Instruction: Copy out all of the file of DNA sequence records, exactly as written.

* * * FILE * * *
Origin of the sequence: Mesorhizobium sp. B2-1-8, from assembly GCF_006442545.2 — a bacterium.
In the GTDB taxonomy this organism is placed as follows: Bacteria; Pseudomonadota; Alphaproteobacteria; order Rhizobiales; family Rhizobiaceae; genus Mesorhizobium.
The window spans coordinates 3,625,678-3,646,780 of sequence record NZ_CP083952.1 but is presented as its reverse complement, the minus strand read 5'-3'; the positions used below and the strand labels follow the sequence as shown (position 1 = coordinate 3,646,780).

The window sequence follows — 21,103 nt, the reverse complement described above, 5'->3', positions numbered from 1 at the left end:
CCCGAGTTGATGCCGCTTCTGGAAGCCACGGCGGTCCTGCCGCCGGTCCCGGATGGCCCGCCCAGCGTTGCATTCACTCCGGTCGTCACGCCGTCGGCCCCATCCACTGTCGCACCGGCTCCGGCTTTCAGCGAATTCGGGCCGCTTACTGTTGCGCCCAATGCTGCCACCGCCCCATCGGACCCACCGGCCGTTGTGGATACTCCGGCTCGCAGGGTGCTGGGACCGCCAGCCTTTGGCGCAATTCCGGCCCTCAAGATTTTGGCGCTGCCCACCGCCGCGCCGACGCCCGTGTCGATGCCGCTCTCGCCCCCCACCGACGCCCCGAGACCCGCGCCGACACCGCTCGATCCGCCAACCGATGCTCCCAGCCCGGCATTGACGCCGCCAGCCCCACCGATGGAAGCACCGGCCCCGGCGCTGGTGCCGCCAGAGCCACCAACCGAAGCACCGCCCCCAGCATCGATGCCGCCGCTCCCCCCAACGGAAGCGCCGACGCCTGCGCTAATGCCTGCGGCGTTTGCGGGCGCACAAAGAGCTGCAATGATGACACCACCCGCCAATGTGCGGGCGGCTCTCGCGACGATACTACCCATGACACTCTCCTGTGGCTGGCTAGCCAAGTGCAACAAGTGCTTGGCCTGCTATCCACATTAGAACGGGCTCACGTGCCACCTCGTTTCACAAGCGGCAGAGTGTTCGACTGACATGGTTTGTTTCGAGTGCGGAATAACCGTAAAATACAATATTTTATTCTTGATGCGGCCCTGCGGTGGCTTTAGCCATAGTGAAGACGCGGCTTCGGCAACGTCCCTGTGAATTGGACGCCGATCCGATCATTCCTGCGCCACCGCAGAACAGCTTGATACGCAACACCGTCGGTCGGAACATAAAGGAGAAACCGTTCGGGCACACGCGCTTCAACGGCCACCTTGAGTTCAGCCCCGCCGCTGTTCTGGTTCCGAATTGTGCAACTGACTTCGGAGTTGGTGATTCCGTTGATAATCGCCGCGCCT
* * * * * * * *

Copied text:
Origin of the sequence: Mesorhizobium sp. B2-1-8, from assembly GCF_006442545.2 — a bacterium.
In the GTDB taxonomy this organism is placed as follows: Bacteria; Pseudomonadota; Alphaproteobacteria; order Rhizobiales; family Rhizobiaceae; genus Mesorhizobium.
The window spans coordinates 3,625,678-3,646,780 of sequence record NZ_CP083952.1 but is presented as its reverse complement, the minus strand read 5'-3'; the positions used below and the strand labels follow the sequence as shown (position 1 = coordinate 3,646,780).

The window sequence follows — 21,103 nt, the reverse complement described above, 5'->3', positions numbered from 1 at the left end:
CCCGAGTTGATGCCGCTTCTGGAAGCCACGGCGGTCCTGCCGCCGGTCCCGGATGGCCCGCCCAGCGTTGCATTCACTCCGGTCGTCACGCCGTCGGCCCCATCCACTGTCGCACCGGCTCCGGCTTTCAGCGAATTCGGGCCGCTTACTGTTGCGCCCAATGCTGCCACCGCCCCATCGGACCCACCGGCCGTTGTGGATACTCCGGCTCGCAGGGTGCTGGGACCGCCAGCCTTTGGCGCAATTCCGGCCCTCAAGATTTTGGCGCTGCCCACCGCCGCGCCGACGCCCGTGTCGATGCCGCTCTCGCCCCCCACCGACGCCCCGAGACCCGCGCCGACACCGCTCGATCCGCCAACCGATGCTCCCAGCCCGGCATTGACGCCGCCAGCCCCACCGATGGAAGCACCGGCCCCGGCGCTGGTGCCGCCAGAGCCACCAACCGAAGCACCGCCCCCAGCATCGATGCCGCCGCTCCCCCCAACGGAAGCGCCGACGCCTGCGCTAATGCCTGCGGCGTTTGCGGGCGCACAAAGAGCTGCAATGATGACACCACCCGCCAATGTGCGGGCGGCTCTCGCGACGATACTACCCATGACACTCTCCTGTGGCTGGCTAGCCAAGTGCAACAAGTGCTTGGCCTGCTATCCACATTAGAACGGGCTCACGTGCCACCTCGTTTCACAAGCGGCAGAGTGTTCGACTGACATGGTTTGTTTCGAGTGCGGAATAACCGTAAAATACAATATTTTATTCTTGATGCGGCCCTGCGGTGGCTTTAGCCATAGTGAAGACGCGGCTTCGGCAACGTCCCTGTGAATTGGACGCCGATCCGATCATTCCTGCGCCACCGCAGAACAGCTTGATACGCAACACCGTCGGTCGGAACATAAAGGAGAAACCGTTCGGGCACACGCGCTTCAACGGCCACCTTGAGTTCAGCCCCGCCGCTGTTCTGGTTCCGAATTGTGCAACTGACTTCGGAGTTGGTGATTCCGTTGATAATCGCCGCGCCT